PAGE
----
The Grammys (and What's In My CD Case)

The Grammy Awards will be presented tonight.  Ordinarily I do not care about this.   My brother Tom, an actor/singer on the Chicago theater scene (and far more gifted than me), thinks that all competitive artistic awards are a waste of time, because it is impossible to compare works of art against each other.  I agree with the latter point, especially when it comes to music, which is fragmented into so many distinct genres--how are you supposed to compare a good album by Kendrick Lamar against a good album by Taylor Swift?   Apples and oranges.   

Nevertheless, I think that some award shows (like the Tonys and the Oscars) are useful in helping to guide audiences towards worthwhile but less commercial work that they might not otherwise have seen.  In recent years, for instance, I doubt that I would have seen Minari or Triangle of Sadness had they not been nominated for Best Picture.  

Unfortunately, the Grammys rarely serve the function of helping introduce audiences to good work, because they are usually very conservative and market-driven in choosing nominees and winners for the main categories (Album of the Year, Song of the Year, Record of the Year).   In a typical year, all of the nominees are already well-known and have sold a lot of records.  They don't need the exposure of the Grammys.   Moreover, Grammy nominations inevitably gravitate towards the most popular genres (pop, hip hop) that don't appeal to me in the first place.  I wouldn't be interested in the Oscars either if the nominees were mostly superhero, action and horror movies.  

I don't have a theory for why the Grammys are generally so useless, although I suspect the answer would be similar to the related question of why music criticism is less successful as a gatekeeper relative to (say) movie criticism.  For any new movie that comes out with any studio backing, you can quickly read a review in the local paper and you can learn a broader set of opinions from IMDB or Rotten Tomatoes, and in general the critics do a good job identifying and promoting good work by lesser-known, underbudgeted artists.   Wouldn't it be great if there was an Internet Music Database that served the same function?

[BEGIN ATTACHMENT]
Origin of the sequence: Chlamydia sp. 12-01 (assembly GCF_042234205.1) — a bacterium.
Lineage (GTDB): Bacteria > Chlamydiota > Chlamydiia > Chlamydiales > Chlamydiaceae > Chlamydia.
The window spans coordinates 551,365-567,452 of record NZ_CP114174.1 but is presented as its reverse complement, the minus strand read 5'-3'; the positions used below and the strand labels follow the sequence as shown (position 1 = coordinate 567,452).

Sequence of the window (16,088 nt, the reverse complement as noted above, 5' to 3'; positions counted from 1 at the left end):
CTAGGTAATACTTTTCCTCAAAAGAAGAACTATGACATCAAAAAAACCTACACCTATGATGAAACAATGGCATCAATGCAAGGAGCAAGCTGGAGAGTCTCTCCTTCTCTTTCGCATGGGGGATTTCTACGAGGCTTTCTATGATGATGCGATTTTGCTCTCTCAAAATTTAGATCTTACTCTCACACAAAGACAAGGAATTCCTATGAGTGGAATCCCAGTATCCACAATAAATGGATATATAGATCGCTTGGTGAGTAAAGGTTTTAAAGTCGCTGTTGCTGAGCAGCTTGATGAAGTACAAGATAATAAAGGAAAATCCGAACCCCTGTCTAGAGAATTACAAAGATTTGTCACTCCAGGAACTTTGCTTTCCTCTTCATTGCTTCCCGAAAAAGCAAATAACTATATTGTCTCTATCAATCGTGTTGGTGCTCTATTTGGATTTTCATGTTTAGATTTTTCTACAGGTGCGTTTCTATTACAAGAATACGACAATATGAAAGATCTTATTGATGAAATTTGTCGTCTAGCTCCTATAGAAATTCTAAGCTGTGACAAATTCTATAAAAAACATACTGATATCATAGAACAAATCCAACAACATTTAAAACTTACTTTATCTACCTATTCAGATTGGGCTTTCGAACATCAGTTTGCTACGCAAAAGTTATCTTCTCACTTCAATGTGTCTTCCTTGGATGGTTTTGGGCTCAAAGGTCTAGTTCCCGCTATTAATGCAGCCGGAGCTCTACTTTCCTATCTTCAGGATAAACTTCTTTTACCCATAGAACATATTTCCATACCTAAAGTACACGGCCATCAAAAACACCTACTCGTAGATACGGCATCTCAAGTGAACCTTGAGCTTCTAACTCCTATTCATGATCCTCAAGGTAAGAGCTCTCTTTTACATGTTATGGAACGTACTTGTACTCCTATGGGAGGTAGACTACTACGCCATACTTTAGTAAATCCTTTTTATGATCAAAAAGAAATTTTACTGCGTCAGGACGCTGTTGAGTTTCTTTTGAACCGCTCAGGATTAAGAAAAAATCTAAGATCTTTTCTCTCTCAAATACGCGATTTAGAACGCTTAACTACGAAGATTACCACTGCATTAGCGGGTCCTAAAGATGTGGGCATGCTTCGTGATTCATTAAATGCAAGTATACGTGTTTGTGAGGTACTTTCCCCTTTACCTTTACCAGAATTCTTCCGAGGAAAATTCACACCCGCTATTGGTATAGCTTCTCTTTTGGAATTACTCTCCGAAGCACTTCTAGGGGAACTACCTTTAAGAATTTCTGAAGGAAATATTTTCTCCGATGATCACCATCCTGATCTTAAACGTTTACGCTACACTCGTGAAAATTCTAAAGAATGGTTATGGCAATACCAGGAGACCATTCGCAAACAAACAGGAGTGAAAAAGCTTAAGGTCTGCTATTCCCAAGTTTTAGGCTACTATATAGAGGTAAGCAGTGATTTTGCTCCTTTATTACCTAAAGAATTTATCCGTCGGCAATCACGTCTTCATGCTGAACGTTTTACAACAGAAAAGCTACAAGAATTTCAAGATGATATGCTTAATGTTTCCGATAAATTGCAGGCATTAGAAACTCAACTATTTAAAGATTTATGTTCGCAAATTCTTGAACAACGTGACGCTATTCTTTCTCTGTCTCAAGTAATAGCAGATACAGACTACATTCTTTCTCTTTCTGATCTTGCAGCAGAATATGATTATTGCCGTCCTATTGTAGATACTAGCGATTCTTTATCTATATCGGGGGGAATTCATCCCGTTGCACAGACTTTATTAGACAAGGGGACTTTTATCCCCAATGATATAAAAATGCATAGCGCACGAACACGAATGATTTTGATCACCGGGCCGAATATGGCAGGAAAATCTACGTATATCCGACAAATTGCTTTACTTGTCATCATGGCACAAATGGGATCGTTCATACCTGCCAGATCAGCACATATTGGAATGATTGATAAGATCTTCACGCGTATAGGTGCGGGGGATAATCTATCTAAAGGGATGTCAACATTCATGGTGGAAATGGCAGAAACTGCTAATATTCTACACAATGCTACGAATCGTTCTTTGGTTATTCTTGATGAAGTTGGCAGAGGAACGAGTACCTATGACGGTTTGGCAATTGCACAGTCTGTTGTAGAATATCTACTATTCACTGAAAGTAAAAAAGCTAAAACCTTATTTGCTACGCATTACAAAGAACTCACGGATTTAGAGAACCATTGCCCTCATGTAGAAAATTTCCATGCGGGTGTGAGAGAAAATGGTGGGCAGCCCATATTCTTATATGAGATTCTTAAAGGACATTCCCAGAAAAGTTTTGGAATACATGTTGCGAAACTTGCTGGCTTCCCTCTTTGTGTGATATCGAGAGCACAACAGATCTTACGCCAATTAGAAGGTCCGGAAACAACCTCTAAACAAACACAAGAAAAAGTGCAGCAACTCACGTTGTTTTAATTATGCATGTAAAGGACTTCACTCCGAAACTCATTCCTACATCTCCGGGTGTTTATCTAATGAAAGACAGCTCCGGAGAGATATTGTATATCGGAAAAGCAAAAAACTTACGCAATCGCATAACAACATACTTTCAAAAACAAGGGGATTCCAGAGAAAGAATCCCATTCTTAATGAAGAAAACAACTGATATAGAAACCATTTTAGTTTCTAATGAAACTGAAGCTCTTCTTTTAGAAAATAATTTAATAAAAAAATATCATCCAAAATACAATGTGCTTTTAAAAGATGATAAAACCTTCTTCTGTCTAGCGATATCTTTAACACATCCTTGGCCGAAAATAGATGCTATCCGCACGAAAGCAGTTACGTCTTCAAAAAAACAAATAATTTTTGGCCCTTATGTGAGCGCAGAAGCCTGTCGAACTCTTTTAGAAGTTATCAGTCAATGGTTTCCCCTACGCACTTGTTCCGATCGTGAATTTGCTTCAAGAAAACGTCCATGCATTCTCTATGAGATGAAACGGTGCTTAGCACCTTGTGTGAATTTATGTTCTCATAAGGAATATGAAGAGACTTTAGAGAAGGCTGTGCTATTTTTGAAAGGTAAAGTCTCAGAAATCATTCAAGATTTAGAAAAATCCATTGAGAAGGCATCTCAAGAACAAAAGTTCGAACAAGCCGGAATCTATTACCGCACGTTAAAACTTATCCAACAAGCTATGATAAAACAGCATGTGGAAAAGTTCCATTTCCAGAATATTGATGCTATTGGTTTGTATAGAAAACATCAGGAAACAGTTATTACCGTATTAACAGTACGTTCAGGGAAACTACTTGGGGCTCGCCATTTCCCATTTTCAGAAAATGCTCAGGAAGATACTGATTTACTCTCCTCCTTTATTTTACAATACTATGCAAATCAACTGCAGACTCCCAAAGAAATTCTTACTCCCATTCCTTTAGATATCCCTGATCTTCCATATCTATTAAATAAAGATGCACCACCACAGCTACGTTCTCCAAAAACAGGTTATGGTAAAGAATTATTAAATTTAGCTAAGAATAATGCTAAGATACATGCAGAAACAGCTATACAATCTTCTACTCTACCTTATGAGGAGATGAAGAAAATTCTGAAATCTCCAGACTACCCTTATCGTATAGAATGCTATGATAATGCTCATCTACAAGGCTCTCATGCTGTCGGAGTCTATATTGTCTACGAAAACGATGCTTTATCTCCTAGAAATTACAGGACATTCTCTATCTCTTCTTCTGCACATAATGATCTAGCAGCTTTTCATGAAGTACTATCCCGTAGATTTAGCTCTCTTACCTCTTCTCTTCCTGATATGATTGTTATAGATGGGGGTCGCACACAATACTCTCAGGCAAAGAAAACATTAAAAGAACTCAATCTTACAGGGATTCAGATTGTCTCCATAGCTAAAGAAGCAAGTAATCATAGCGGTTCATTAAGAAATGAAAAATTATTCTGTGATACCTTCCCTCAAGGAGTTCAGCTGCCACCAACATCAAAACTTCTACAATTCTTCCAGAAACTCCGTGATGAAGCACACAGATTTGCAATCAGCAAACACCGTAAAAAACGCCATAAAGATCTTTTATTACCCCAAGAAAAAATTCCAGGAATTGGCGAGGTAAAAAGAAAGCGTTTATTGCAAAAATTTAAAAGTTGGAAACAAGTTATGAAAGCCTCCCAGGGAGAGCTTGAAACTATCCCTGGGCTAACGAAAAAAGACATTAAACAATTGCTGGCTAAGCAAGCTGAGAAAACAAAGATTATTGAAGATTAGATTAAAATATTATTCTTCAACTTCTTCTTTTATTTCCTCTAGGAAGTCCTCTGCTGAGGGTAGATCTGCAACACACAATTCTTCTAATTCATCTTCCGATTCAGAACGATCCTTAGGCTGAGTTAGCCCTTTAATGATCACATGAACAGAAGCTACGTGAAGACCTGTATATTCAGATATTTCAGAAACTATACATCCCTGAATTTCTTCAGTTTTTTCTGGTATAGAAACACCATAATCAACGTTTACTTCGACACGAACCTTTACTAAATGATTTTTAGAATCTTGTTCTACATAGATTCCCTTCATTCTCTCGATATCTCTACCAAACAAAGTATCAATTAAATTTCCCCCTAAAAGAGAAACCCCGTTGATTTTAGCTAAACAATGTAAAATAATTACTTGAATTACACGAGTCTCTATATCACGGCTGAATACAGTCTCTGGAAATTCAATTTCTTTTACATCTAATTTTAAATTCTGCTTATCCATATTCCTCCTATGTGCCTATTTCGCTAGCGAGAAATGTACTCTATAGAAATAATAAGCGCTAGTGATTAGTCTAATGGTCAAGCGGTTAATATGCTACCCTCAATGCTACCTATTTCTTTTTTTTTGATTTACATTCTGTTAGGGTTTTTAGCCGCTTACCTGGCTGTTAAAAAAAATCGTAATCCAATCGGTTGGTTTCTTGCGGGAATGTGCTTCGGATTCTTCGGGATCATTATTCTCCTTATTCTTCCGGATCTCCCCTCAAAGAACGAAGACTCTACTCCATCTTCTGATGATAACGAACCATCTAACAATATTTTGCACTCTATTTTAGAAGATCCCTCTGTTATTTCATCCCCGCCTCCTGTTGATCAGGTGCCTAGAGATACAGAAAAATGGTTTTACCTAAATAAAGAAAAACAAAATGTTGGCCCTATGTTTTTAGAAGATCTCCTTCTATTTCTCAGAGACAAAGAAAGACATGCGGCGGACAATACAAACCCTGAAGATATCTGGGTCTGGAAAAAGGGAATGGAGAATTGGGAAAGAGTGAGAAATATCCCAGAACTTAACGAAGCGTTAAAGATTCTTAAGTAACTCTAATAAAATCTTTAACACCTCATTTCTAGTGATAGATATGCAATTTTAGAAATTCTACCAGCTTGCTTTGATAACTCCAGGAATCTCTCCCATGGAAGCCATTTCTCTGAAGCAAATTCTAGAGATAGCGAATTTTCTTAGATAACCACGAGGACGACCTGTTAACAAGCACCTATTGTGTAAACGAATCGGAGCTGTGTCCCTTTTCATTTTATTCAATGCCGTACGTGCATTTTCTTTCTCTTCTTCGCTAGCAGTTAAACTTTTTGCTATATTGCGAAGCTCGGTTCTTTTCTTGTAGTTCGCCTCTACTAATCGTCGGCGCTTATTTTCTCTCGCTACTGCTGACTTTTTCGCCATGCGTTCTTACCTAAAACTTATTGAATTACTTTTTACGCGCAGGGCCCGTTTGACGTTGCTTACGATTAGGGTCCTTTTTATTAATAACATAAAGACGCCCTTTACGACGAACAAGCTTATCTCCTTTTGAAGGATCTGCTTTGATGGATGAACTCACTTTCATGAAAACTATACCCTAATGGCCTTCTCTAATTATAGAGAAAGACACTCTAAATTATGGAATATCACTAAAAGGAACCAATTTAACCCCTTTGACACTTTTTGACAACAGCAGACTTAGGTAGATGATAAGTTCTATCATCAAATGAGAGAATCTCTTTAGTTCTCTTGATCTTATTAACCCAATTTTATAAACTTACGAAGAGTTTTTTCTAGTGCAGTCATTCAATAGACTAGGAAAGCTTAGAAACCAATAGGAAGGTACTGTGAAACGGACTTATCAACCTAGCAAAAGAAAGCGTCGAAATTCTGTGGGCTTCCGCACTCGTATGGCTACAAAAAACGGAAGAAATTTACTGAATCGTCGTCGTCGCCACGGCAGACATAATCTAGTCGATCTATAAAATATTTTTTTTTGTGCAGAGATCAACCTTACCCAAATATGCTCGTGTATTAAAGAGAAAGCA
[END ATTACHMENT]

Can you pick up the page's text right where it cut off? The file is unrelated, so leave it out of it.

Anyway, the reason I'm writing this is that this year, I actually have a rooting interest in the Grammys:  The Record by Boygenius, the indie-folk-rock “supergroup” made up of Julien Baker, Phoebe Bridgers, and Lucy Dacus, is up for seven Grammys, including Album of the Year and Record of the Year (the latter for the standout track “Not Strong Enough”).  It's a terrific record, definitely worthy of recognition, and maybe, just maybe, it will get some young people to get off the dance floor for a change and actually listen to some of the great indie rock music that young bands are making these days.  It's fitting that Boygenius has the chance to be the tip of the spear for getting younger audiences back into rock music, because most of the good bands that have come out in recent years are women-led (and many of them are also queer).   

Speaking of which, here are some of the records that have graced by CD Case in the last few months.  Few if any of these artists have ever won a Grammy.  

Courtney Barnett, Tell Me How You Really Feel

Boygenius, The Record

Cate Le Bon, Reward

Game Theory, Real Nighttime

Little Feat, Sailin' Shoes

Mitski, Laurel Hell

Queens of the Stone Age, R

Sonic Youth, Daydream Nation

Sufjan Stevens, Javelin (my vote for Album of the Year for 2023)



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